Parallel, Not Identical
by – Charles F. Baker (1905-1994)
In the Bible there are two lines of truth running. God has only one line which He is running today. One of these has been interrupted for the pres- ent dispensation. Christians today often get confused, not realizing that there are in fact two different lines. There are many similarities between them, or, as we may say, places that run parallel.
One line began with Abraham, back in Genesis 12, and runs through Israel into the Messianic, Millen- nial Kingdom here upon earth. The other, and that which is God’s line of truth for today, began with the Apostle Paul, and will end in Heaven when the Church which is the Body of Christ is in glory. Our citizenship is in Heaven (Philippians 3:20); that of Is- rael and of the nations will be in the renewed earth (Zechariah 14:16, etc.).
In short, we will call these two lines the Kingdom line and the Body line. Most of the confusion is due to a failure to distinguish between these two lines. The majority make the mistake of calling identical that which is only parallel.
Remember that they are both God’s lines, and that Jesus Christ is the Lord of both. It is beyond the scope of this article to point out all of the places of interest on both of these lines, but rather we shall look at just a few of the more important places to see the similari- ties and the differences.
Parallel, but Not Identical
Our purpose shall be to compare these two lines of truth in order to be convinced that they are two dis- tinct lines, and to see those places where these lines run parallel, and also where they diverge. We will see that, while two lines may run parallel in places, they do not necessarily lead to an identical destination.
Because we often refer to our message as one of grace, some have received the impression that we mean that wherever grace appears in the Bible, that is for us, and
wherever law appears, that is for Israel. However, the Kingdom line has a great deal of grace in it.
While Christ was proclaiming that Kingdom to Is- rael, the people marveled at the words of grace which fell from His mouth (Luke 4:22). Surely it was won- derful grace (Luke 7:42) where the two debtors were forgiven when they had nothing with which to pay. Likewise, what shall we say of the grace shown to Is- rael when the Lord prayed, “Father forgive them, they know not what they do” (Luke 23: 34). Also, what of the grace poured out on Israel at Pentecost and there- after, when God sent His salvation first of all to those who had murdered His Son (Acts 3:26)?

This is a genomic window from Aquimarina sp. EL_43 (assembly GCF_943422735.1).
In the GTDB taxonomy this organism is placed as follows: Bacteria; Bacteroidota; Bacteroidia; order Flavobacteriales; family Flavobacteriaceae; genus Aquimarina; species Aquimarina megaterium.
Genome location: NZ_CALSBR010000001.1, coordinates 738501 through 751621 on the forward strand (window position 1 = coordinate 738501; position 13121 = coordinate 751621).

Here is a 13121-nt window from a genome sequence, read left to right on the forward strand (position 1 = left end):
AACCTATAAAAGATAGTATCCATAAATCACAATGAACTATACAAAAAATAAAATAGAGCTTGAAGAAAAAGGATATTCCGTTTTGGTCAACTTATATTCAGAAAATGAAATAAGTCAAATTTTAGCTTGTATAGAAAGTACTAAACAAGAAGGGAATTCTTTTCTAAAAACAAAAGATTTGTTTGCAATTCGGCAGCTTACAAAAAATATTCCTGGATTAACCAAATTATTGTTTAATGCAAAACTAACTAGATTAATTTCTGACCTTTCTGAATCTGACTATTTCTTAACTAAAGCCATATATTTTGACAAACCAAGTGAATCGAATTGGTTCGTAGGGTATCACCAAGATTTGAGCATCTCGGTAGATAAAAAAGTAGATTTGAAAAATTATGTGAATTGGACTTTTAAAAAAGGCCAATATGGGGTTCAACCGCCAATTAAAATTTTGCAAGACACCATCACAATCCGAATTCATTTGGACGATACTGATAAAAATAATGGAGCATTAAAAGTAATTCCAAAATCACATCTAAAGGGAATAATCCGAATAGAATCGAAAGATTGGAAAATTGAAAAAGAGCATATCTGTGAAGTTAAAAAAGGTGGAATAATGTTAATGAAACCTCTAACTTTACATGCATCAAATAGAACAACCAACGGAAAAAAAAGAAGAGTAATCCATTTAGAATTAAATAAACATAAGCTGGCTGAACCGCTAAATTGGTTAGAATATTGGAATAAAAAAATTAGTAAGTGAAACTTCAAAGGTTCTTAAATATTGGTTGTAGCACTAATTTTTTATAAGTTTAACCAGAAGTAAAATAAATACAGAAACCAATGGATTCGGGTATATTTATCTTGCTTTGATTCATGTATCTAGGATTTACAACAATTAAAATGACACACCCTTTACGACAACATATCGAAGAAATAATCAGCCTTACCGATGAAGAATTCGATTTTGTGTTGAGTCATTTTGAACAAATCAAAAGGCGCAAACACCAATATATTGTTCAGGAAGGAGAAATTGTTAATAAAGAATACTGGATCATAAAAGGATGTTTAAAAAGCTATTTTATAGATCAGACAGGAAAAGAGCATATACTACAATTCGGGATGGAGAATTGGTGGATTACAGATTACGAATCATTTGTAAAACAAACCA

Israel had a grace message, and so do we, but these two grace messages are not identical, but only parallel, for we shall see many distinctions between them. The two most evident differences between them are first, Israel’s message included a program of religious prac- tices which are not included in our grace message; and second, Israel’s grace was with a view to the establish- ment of its Kingdom on earth, whereas our grace is with a view to the calling out of a Heavenly Body.
On the doctrine of grace, therefore, we will find quite a long stretch where the Kingdom and Body lines are parallel. It would seem that God led John to choose especially those parallels to Paul’s Gospel in writing his own gospel. Therefore, we can use John today in a remarkable way in declaring the Gospel of the Grace of God, in spite of the fact that the things there re- corded were spoken and ministered only to the lost sheep of the House of Israel.
We find wonderful examples of grace all through the Bible which are similar to the grace shown to us to- day; hence, we can use all of these cases to illustrate and illuminate the message for today. When we do this, it is as though we come to a place where the two lines run parallel, and we transfer from the Body line to the Kingdom line, just as long as the lines stick to- gether, hence, seeing more of the beautiful scenery of God’s grace. Yet as soon as the lines begin to diverge we must be sure to stay on the Body Line, or we ►
Issue 315 BiBle Student’S noteBookTM – Po Box 265; WindBer, PA 15963 2871will frustrate the grace which God has given to us. To further illustrate this point, notice what Peter says